Just when I thought that everything was being put in its right place, problems rose. I lost a good friend and a lover who has been a huge part of who I have become for the past few months. The past few days of being together was a rough patch but I wouldn’t exchange that for the best months I’ve had while struggling though mania and depression. The moments were the truest I have ever been and I was afraid of the thought that in losing him, I’d lose myself. Losing someone I love dearly made me question myself and the decisions I made. Somehow I knew a huge chunk came missing when I turned my cheek the other way and decided “enough” was the option. There was a space that couldn’t be filled with any void or comfort from anyone who came close to claiming that life would be better without him. I wanted to mute the world who voiced their thoughts in my already foggy head. Who would know if life would or wouldn’t be better without him? I certainly, don’t know, but I had to be strong enough for myself to push through. I was glad enough that during that time, I found pieces of myself along the way that served as a scaffold to my breaking self–destructive, unforgiving, unkind and a person full of hate. I reminded myself of the things I had to go though to be who I “am” now. I had to tell myself that despite the mourning and the blame, I need to be better for myself… And if I don’t love myself well enough to live, I owe it at least to the people and him to be thankful for the life they have breathed into me when I was oxygen deprived and at a loss. I am glad that despite that event in my life happening, I was able to learn that I am able to love myself and choose to be better than who I was before. That in the loses, I found parts of myself.
Again, not entirely well but finding myself piece by piece.
It was a long goodbye, and we were lingering, stuck in tentative adieu. Like ants storing for rainy days, we were trying to take everything in, remember the moment and hoard memories to sustain us until we meet again in God knows how many more years… After you left, I must have sat there in silence for a long time.
I’ve done several roses in the past all in impressionistic style so this is my first try at hand with trying to make it as realistic as possible. I’m quite at a loss with how to do the leaves but I’m glad with how the petals turned out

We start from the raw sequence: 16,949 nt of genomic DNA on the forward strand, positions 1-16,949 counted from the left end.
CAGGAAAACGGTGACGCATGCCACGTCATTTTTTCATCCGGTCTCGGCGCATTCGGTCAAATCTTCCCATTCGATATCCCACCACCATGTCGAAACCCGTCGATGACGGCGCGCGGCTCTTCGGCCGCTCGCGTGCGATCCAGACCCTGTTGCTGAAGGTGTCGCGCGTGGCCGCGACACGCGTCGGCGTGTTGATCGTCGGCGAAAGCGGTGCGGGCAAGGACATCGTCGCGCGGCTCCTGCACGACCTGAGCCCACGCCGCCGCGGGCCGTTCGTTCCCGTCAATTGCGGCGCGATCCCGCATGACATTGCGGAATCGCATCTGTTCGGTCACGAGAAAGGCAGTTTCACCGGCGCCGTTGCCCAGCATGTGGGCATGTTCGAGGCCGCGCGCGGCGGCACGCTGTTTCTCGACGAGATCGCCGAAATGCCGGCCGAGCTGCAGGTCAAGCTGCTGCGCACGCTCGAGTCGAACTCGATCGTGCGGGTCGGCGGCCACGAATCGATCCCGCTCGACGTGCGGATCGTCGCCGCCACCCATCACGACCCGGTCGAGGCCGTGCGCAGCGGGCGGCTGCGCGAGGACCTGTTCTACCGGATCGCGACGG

More than a year under treatment, I thought to myself that I was finally able to get a hold back of my life. Kaya ko na and for the first time again I was finally able to function back. 3 weeks ago, I woke up and suddenly felt myself sink back in the hole for no apparent reason. Two steps forward and three steps back, that was what it felt like. In the silence of the morning, I found myself in war with my thoughts. I felt giving up again. In that hour, I thought of ways on how I’d write a letter of apology on how I’d end my life. I thought of ways on how to ease the suffering. That hour felt like one of the longest hours with mental battle to hold on to life and be thankful of the small things. The night before that, I was happily talking to my mom about my plans in life, but the morning after I ended up almost giving up. I guess this is what they say about depression having no face. Depression has no warnings. It just happens. No matter how positive, loving and passionate you are about life, depression robs you of all of those and replaces all hope with defeat and loss. It’s unfortunate that despite the happiness and laughter, there will always be a incomprehensible side from within that people may find difficult to understand when you suffer from depression.
Started with new medication last September 5. Body adjusting. Headaches, mood swings. Attacks happening more frequent than usual. Anxiety tremors back. A constant battle with the shakes again. Back to trial and error phase. It was not an easy week battling with my thoughts but I have so much to be thankful of and for.